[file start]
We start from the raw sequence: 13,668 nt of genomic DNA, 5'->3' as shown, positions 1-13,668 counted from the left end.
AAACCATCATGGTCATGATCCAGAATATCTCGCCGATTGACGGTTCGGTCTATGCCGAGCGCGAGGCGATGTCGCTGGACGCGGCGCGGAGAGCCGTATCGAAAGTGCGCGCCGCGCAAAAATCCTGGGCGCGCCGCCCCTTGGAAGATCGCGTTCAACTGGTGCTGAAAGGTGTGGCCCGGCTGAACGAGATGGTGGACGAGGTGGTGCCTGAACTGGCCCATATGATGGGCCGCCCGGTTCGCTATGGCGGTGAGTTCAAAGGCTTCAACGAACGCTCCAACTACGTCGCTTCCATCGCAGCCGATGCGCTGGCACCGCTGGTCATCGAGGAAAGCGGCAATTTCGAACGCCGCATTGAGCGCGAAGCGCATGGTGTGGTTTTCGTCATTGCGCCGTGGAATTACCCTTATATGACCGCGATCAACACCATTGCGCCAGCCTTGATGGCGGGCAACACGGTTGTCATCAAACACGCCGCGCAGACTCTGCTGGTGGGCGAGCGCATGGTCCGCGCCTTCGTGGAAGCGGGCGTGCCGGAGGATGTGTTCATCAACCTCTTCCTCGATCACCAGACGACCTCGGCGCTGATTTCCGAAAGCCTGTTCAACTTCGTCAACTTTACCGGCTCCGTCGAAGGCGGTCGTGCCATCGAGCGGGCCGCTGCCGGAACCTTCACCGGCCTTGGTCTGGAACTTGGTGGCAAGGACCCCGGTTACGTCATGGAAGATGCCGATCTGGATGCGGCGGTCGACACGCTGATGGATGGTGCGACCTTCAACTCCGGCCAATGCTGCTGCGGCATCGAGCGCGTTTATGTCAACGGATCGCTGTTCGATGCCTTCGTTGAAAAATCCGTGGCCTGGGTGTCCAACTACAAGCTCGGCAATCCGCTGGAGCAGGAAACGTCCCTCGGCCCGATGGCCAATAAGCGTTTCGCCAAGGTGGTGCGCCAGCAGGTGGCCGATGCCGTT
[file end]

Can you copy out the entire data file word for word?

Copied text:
We start from the raw sequence: 13,668 nt of genomic DNA, 5'->3' as shown, positions 1-13,668 counted from the left end.
AAACCATCATGGTCATGATCCAGAATATCTCGCCGATTGACGGTTCGGTCTATGCCGAGCGCGAGGCGATGTCGCTGGACGCGGCGCGGAGAGCCGTATCGAAAGTGCGCGCCGCGCAAAAATCCTGGGCGCGCCGCCCCTTGGAAGATCGCGTTCAACTGGTGCTGAAAGGTGTGGCCCGGCTGAACGAGATGGTGGACGAGGTGGTGCCTGAACTGGCCCATATGATGGGCCGCCCGGTTCGCTATGGCGGTGAGTTCAAAGGCTTCAACGAACGCTCCAACTACGTCGCTTCCATCGCAGCCGATGCGCTGGCACCGCTGGTCATCGAGGAAAGCGGCAATTTCGAACGCCGCATTGAGCGCGAAGCGCATGGTGTGGTTTTCGTCATTGCGCCGTGGAATTACCCTTATATGACCGCGATCAACACCATTGCGCCAGCCTTGATGGCGGGCAACACGGTTGTCATCAAACACGCCGCGCAGACTCTGCTGGTGGGCGAGCGCATGGTCCGCGCCTTCGTGGAAGCGGGCGTGCCGGAGGATGTGTTCATCAACCTCTTCCTCGATCACCAGACGACCTCGGCGCTGATTTCCGAAAGCCTGTTCAACTTCGTCAACTTTACCGGCTCCGTCGAAGGCGGTCGTGCCATCGAGCGGGCCGCTGCCGGAACCTTCACCGGCCTTGGTCTGGAACTTGGTGGCAAGGACCCCGGTTACGTCATGGAAGATGCCGATCTGGATGCGGCGGTCGACACGCTGATGGATGGTGCGACCTTCAACTCCGGCCAATGCTGCTGCGGCATCGAGCGCGTTTATGTCAACGGATCGCTGTTCGATGCCTTCGTTGAAAAATCCGTGGCCTGGGTGTCCAACTACAAGCTCGGCAATCCGCTGGAGCAGGAAACGTCCCTCGGCCCGATGGCCAATAAGCGTTTCGCCAAGGTGGTGCGCCAGCAGGTGGCCGATGCCGTT